Date: 7 April 2006
Regulate Europe's Airport Monopolies, Brussels
We have a busy morning. So I will get to the point. We have a problem in Europe that the Commission must take a leading role in fixing.
Air transport is important to Europe's competitiveness.
Air transport is at the heart of a value chain that is critical to Europe's economy. Airlines directly contribute US$45 billion to Europe's GDP.
- This results in over US$270 billion in economic activity.
That is 2% of total European GDP. More importantly air transport connects European business to global markets.
- Air transport is the backbone of tourism
- It links markets and makes just-in-time manufacturing a reality
- And it made European integration more effective
Efficient air transport is critical for European businesses to be globally competitive. In fact, it is a catalyst for the Lisbon Agenda:
- To make Europe the world's most dynamic economy
Europe's airlines have re-invented themselves to be more efficient.
You are all aware of the difficulties that air transport has faced since 2001.
- SARS, terror, wars, economic downturns, high oil prices have all impacted the industry.
- And new competition from the low cost carriers came at the same time
- Over US$43 billion in airline losses globally is an enormous case for change
To survive, airlines improved efficiency.
- For us, the Lisbon Agenda was do or die
- Globally labour productivity increased 34% in 4 years
Since 2001 Europe's airlines.
- Cut aircraft operating costs by 9%—even with record high oil prices
- Reduced distribution and back-office costs by 24%
- And even got the pilots to work 14% more hours!
Consumers benefited with a 30% drop in real term prices for air travel in the last decade. To deliver this to consumers, everything has been re-engineered.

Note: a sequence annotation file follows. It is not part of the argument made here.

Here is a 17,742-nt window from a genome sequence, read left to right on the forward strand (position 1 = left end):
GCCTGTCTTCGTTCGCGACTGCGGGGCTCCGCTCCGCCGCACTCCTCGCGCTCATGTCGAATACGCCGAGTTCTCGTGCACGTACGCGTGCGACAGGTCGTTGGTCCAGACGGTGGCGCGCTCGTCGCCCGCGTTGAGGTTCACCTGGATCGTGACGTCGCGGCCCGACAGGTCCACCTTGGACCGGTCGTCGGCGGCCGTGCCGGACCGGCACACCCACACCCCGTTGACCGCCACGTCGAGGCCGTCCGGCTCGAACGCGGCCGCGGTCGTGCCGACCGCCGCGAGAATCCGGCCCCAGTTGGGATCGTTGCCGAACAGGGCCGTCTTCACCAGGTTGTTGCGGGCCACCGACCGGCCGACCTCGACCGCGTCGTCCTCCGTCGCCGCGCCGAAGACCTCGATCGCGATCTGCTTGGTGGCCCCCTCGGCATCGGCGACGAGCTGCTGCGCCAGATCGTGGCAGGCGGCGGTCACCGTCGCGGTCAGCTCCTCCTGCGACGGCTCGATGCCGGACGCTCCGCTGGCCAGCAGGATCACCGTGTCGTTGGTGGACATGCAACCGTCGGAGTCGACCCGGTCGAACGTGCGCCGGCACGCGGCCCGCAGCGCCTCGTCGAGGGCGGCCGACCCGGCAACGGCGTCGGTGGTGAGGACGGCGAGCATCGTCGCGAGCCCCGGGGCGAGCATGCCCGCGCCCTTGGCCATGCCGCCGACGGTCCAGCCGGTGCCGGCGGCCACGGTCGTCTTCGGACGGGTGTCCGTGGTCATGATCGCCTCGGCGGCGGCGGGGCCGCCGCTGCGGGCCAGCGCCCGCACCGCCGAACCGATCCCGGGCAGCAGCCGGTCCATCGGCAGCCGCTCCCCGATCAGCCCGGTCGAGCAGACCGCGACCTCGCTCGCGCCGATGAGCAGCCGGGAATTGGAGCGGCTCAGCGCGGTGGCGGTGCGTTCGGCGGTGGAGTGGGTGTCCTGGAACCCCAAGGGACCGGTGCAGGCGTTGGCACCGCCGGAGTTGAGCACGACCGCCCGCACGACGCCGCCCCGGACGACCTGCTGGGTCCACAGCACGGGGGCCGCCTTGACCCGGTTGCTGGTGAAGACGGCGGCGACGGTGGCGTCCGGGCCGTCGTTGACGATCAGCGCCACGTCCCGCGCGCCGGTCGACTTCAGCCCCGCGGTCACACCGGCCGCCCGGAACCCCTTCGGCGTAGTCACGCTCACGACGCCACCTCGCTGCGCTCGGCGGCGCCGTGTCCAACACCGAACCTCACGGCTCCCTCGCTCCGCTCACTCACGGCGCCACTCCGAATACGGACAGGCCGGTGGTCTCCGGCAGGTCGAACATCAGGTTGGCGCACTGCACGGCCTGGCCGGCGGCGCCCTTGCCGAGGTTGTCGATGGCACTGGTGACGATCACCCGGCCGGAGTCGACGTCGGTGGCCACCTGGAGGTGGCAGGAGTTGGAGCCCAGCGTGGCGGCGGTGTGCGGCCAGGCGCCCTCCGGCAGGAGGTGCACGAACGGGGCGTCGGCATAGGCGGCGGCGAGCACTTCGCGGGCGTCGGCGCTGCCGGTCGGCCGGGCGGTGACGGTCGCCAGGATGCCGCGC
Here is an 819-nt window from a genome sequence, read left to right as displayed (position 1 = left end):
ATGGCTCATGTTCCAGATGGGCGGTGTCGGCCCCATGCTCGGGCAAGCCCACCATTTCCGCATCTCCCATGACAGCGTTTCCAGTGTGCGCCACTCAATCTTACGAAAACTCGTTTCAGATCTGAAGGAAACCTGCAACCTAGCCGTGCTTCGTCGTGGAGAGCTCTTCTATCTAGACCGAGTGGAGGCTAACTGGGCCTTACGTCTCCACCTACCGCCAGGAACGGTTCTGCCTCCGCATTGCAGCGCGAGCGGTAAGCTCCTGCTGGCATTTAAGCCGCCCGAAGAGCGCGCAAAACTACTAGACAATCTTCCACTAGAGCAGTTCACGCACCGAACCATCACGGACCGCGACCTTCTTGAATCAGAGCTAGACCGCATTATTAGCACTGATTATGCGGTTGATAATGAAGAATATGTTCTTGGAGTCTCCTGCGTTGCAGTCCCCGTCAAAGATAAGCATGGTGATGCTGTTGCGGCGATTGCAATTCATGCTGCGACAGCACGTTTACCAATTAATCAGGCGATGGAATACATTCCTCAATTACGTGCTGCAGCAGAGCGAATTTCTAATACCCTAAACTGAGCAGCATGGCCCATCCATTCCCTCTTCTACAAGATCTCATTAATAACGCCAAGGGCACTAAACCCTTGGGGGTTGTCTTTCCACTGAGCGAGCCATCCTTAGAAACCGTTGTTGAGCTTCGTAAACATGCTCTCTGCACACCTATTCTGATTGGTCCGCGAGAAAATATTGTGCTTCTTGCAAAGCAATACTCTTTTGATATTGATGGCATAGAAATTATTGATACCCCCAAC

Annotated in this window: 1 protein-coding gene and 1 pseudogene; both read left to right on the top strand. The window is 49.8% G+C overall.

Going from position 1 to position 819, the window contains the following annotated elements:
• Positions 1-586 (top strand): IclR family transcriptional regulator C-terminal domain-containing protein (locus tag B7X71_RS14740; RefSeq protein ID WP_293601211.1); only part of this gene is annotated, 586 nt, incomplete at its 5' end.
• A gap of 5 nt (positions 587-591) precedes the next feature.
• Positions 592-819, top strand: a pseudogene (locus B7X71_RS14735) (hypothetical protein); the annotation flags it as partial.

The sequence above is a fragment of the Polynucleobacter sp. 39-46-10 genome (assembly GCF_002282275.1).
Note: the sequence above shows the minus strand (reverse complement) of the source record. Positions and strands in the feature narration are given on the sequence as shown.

- Except infrastructure—that is beyond our control
Between 2001 and 2005 Air France/KLM non-fuel operating costs per passenger dropped 7.3% but infrastructure costs per passenger increased by 10.7%.
- BA gained 9.9% on efficiency, but infrastructure costs rose by 0.9%
- Or look at Lufthansa, which was able to reduce costs by an enormous 13.2%--compared with only a 2% drop in infrastructure.
Airlines in a competitive environment delivered on the Lisbon Agenda.
- Monopoly infrastructure providers have not
There is no reason why infrastructure partners cannot achieve what the airlines have achieved.
- Improving efficiency must be on everyone's agenda.
Some air navigation service providers have delivered results. The weighted Average unit rates for Eurocontrol member states reduced by 12.5% between 2003 and 2006.
- Transparency and effective benchmarking played a role.
The problem is that too many of Europe's airports are not playing their role in Lisbon. 15 of the 25 most expensive airports in the world are in Europe. Airlines and their customers pay US$14.5 billion to European airports.
- And the cost per passenger rose 13% between 2001 and 2004
But the devil is in the detail. Some airports are moving in the right direction with double digit decreases between 2001 and 2004.
- Manchester –38%
- Rome –25%
- Birmingham –13%
Manchester is the best-in-class performer and a model for the Lisbon agenda. Unfortunately, many more airports are moving in the wrong direction with double-digit increases between 2001 and 2004.
- Aeroports de Paris +44%
- Amsterdam +34%
- Stockholm +35%
- Spanish Airports +24%
- And Munich +26%
Compare that to airline operating costs per passenger for 2001 to 2005.
- Air France/KLM –7.3%
- SAS –14.8%
- Iberia –4.0%
- And Lufthansa –13.2%
Quite frankly this chart is an embarrassing example of airport monopolies living in the dark ages.
And they are a call to action for the commission.
Economists agree on how to deal with monopolies. Professor David Begg, Director of the Centre for Transport Policy at Robert Gordon University, said it best. "We cannot guarantee that private management will be efficient unless it is subject to effective competition and challenge, either from other competitors in the market-place or from a tough and watchful regulatory body."
What am I asking you? To drive the Lisbon Agenda with results on airport efficiency! What does that mean?
- Profitable airports providing safe infrastructure